Introduction to DICOM - Chapter 5 – Solving a DICOM Communication Problem

Today we are going to diagnose a communication problem between two DICOM applications and hopefully find the reason for the problem and solve it. I know, we didn’t even start talking about the DICOM network protocol, but hay, we’re not going to read all this 3,000 pages standard together before getting our hands dirty, right?
In this post we'll discuss:
  1. Application Entities (AE’s) – the nodes in the DICOM network and their name – AE Title
  2. Association – a network peer-to-peer session between two DICOM applications
  3. Association Negotiation – The first part of the association in which the two AE’s agree on what can and can’t be done during the Association
  4. The Verification Service using the C-ECHO command – a DICOM Service Class that is used to verify a connection, sort of application level ‘ping’.
  5. The Storage Service using the C-STORE command – a DICOM Service that allows one AE to send a DICOM object to another AE
The C in C-ECHO and C-STORE commands stands for Composite. If you remember, in chapter 4 when discussing the DICOM Data Model, we said that DICOM applications exchange composite objects (the DICOM images that we already know) that are composites of modules from different IE's where IE's are the information entities of the Normalized DICOM data model.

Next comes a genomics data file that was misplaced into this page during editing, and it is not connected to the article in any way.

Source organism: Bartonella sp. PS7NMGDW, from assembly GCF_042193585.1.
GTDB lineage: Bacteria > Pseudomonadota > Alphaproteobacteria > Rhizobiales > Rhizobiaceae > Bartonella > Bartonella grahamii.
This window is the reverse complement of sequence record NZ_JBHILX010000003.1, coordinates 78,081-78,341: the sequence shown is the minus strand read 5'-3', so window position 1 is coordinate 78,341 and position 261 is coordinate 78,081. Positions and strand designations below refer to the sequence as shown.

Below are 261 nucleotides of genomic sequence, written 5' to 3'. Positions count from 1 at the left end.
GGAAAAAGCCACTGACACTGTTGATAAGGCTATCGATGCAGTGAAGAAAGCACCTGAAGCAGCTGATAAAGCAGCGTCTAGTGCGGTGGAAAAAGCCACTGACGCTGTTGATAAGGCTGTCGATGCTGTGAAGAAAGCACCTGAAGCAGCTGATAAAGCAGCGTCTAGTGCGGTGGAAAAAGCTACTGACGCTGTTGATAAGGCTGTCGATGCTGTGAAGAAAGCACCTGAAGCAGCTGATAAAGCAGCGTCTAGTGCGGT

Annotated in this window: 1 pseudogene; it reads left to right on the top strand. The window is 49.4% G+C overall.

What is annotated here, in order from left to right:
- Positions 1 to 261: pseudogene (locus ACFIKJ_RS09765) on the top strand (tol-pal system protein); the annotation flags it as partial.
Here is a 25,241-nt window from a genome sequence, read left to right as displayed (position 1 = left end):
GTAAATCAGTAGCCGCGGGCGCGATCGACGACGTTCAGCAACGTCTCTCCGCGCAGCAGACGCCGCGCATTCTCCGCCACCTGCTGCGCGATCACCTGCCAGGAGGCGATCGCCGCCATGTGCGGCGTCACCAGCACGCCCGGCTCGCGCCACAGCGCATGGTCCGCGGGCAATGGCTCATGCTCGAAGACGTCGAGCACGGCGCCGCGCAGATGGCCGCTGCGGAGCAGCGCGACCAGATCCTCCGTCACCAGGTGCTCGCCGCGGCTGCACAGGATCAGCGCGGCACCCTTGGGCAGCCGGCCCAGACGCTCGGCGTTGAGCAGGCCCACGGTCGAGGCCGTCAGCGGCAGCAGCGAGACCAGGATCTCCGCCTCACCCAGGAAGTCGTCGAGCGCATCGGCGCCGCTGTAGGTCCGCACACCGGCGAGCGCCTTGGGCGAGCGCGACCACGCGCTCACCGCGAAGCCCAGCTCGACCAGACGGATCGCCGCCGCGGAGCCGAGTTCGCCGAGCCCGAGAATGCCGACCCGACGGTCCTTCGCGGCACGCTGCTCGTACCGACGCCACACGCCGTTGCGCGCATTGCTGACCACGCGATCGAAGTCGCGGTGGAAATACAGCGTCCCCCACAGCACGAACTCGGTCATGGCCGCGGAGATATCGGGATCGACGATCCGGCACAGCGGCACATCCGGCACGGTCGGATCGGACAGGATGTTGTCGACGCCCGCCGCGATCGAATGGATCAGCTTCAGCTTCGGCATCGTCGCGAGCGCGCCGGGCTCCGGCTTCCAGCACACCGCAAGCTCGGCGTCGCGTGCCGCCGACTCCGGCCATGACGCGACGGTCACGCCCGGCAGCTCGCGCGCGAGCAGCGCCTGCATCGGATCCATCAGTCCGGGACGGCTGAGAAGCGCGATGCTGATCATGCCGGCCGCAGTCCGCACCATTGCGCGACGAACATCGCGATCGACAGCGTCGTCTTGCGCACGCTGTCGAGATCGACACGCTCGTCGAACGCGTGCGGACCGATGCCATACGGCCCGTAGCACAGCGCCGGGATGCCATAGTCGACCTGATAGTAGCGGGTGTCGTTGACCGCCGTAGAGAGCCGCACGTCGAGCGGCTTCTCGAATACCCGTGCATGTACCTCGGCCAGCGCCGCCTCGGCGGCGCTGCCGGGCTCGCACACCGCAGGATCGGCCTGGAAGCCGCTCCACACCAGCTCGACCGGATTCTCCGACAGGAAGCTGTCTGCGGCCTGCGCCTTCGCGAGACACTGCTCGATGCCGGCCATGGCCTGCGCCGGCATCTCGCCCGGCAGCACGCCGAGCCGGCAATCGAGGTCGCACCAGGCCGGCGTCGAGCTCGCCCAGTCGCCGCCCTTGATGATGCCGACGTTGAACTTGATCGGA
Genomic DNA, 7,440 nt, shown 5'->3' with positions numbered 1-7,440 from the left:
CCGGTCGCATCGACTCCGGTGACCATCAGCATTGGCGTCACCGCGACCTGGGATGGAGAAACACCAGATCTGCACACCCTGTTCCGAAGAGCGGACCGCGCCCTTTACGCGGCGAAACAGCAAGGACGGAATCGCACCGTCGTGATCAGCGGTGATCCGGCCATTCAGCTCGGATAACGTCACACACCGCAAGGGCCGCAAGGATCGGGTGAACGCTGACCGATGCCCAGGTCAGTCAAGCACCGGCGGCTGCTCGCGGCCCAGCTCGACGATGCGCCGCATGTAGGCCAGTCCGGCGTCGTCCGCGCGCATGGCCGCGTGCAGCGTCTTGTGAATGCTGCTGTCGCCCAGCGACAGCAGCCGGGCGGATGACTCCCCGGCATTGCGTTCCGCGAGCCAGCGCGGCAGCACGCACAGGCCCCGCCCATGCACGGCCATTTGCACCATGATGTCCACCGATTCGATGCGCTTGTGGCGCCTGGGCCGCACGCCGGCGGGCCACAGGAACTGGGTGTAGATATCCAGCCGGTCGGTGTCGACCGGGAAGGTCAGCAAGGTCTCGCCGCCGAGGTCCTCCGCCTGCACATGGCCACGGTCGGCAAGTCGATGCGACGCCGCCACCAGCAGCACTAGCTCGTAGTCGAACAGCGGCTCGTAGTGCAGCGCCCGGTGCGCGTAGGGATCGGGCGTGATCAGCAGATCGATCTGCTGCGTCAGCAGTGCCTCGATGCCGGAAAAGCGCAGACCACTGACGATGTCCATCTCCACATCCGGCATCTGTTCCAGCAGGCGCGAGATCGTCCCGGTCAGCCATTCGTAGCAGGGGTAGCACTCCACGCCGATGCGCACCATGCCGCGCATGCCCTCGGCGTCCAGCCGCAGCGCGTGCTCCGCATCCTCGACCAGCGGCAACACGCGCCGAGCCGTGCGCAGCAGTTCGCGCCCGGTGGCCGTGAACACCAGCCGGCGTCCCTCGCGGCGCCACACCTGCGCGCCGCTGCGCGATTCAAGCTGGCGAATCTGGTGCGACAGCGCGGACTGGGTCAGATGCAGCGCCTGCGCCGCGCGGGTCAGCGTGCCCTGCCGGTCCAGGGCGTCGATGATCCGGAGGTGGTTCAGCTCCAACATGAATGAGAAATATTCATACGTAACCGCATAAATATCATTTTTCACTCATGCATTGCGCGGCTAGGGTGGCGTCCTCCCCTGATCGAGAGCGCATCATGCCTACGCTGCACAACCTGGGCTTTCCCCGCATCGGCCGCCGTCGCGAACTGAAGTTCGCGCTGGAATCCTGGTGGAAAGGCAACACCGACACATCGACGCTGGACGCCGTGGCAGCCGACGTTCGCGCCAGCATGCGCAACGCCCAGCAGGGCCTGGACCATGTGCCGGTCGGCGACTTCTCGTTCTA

Here's the story:
Complaint 20123

Burt Simpson from Springfield Memorial Hospital reports that he can’t send the screen capture to the PACS. He kept clicking the green “Send” button but he always gets the same error: “Operation Failed!”. The log file Burt copied from the system is attached.
You may ask yourself, what’s the point in analyzing a log of an application that we are never going to use? Well, the truth is that all DICOM logs look alike. Actually, most DICOM applications are quite similar because DICOM software implementations have common ancient ancestors. If it’s a C library it may be the DICOM test node, CTN. If it’s Java than it might be dcm4che. Even if it's PHP or other newer languages, the libraries were transcribed and ported from the old C implementations so all DICOM logs are similar.


The log file in this case, named DICOM-20111207-093017.log, is 250MB long and when you double click it notepad hangs for couple of minutes before crashing. When you open the log using EXCEL you see the same pattern repeating 100 times, one time for every click Burt made, and after isolating one repetition you see this relatively short pattern with exactly four log entries that we’re going to analyze together.

2011-12-1022:22:25.906000  1508   INFO   Association Request Parameteres:
Our Implementation Class UID:    2.16.124.113543.6021.2
Our Implementation Version Name: RZDCX_2_0_1_8
Their Implementation Class UID:   
Their Implementation Version Name:
Application Context Name:    1.2.840.10008.3.1.1.1